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Words – Words – Words …

They betray us, words.

Our vocabulary and daily usage hooks us inevitably to an age and an era.

Just as our understanding of phrases and even the function of objects are escapable giveaways of the decade into which we were born. There’s a kind of social history attached to words that we are not particularly aware of until speaking to someone considerably younger.

I mean, how many millennials have ever encountered the word gusset? Or understand the phrase bought on the never-never? Or saving for one’s bottom drawer? And as for the idea of saving and sticking small green stamps into your Green Shield Stamp book and excitedly looking to see what 342 carefully stored stamps will reap you – possibly a couple of tea towels or a dustpan and brush set – that’s one more concept that would entirely bewilder.

My 12 year old great niece recently came across stacks of LP records at her grandparents’ house. She was confused. What on earth were those strange flat things stored reverently and alphabetically, taking up house room for little purpose? Trying to explain their function along the lines of well, you know when you use your phone to play music and there are things like Spotify, not so many years ago we used to ..she had, of course, lost all interest at the phrase years ago.

Of course it’s the same for every generation as one shifts into the next and new words are required for new inventions or remodeled objects.

The word gramophone gave way to transistor radio and record player. Mangles disappeared with the advent of spin dryers. Manual typewriters morphed into electric ones, into word processors, PCs and laptops.

Those appalling foldup plastic rain hoods gave way to – well, the acceptance of wet hair, I suppose.

The word remote used to be an adjective rather than a noun as in the cry uttered in an exasperated tone: where’s the remote gone? Why won’t people leave it in the same place and HOW did it get underneath the sofa, anyway?

I still have the Uniform List for my secondary school where I started in the mid 1960s. That, in itself, is a startling, give- away document of age and era.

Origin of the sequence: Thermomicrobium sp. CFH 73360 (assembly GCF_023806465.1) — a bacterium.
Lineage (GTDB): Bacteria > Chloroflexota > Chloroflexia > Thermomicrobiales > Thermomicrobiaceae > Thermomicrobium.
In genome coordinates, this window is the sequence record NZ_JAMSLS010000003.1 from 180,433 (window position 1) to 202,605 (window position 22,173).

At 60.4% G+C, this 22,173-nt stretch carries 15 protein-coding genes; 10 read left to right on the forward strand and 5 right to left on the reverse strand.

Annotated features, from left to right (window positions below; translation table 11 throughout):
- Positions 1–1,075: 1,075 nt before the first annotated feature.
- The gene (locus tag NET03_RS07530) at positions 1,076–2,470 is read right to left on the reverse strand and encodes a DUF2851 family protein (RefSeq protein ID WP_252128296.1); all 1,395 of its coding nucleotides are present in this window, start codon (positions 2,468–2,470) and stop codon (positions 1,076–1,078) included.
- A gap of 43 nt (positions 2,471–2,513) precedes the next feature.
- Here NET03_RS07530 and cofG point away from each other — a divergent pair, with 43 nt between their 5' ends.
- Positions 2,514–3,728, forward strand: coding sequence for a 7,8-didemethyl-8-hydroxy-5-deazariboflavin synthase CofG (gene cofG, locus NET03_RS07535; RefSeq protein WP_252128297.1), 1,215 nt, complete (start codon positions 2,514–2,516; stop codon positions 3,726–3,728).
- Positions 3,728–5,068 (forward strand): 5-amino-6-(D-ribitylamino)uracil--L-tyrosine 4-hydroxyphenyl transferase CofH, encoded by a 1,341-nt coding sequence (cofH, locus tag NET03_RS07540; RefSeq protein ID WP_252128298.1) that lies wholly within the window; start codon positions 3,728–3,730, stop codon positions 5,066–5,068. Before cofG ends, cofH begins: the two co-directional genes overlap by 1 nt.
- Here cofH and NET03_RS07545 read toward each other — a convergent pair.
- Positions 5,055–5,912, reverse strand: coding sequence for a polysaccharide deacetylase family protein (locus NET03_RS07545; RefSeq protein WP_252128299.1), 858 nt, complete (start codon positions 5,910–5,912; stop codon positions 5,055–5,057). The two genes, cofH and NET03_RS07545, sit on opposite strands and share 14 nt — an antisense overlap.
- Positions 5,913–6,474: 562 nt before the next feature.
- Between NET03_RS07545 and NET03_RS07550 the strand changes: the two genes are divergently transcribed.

Stockings: NO NYLONS in WINTER – (Nylons!) either knee length socks or Brettles (ghastly thick brown things that made your legs look like thick gravy) NYLONS allowed in SUMMER – ONLY medium brown shade.

Quite why nylon stockings were treated as subversive in winter, but perfectly acceptable in summer is unknown …

Then there’s the P.E. kit list – and the compulsion to wear maroon knickers.

Knickers. A word not exactly associated with secondary school students today and I have a feeling we even rebelled against that one back in our bygone school days.

And of course words can change meaning or implication so it’s important – perhaps – to keep up with current usage. Think of some of the words that evolve, alter, transmute into something very other when it comes to inference. Sick can trip you up, just as in the past smashing and cool took on meanings new to our parents’ generation.

And if I started by being a little snide about the limitations of a millennials’ vocabulary I have to confess to ignorance about so many words now current and in familiar usage. And abbreviations too – the onslaught of advances in the 21st century has brought with it an entire new language that one is supposed to absorb osmosis-like.

Back to my great niece ignorant of the function of our beloved LP records and albums.

Over an afternoon Ruby attempted to instruct me in the ways of Instagram, using words and phrases and referring to other social media platforms (Twitter and Facebook rule for me – everything else is as unknown as the mangle is to Ruby) with the fluency and command (and a fair degree of patience, it has to be said) of a contemporary 12 year old.

I am going to need numerous follow-up sessions, refreshers and a dictionary of the terms she used so blithely.

And by the time I’ve absorbed all she has to teach me, no doubt something else will be in place and I shall have to start all over again.

No wonder I’m struggling with my Modern Greek classes: it’s hard enough learning the new words showing their ever so glossy and shiny new heads every single day!

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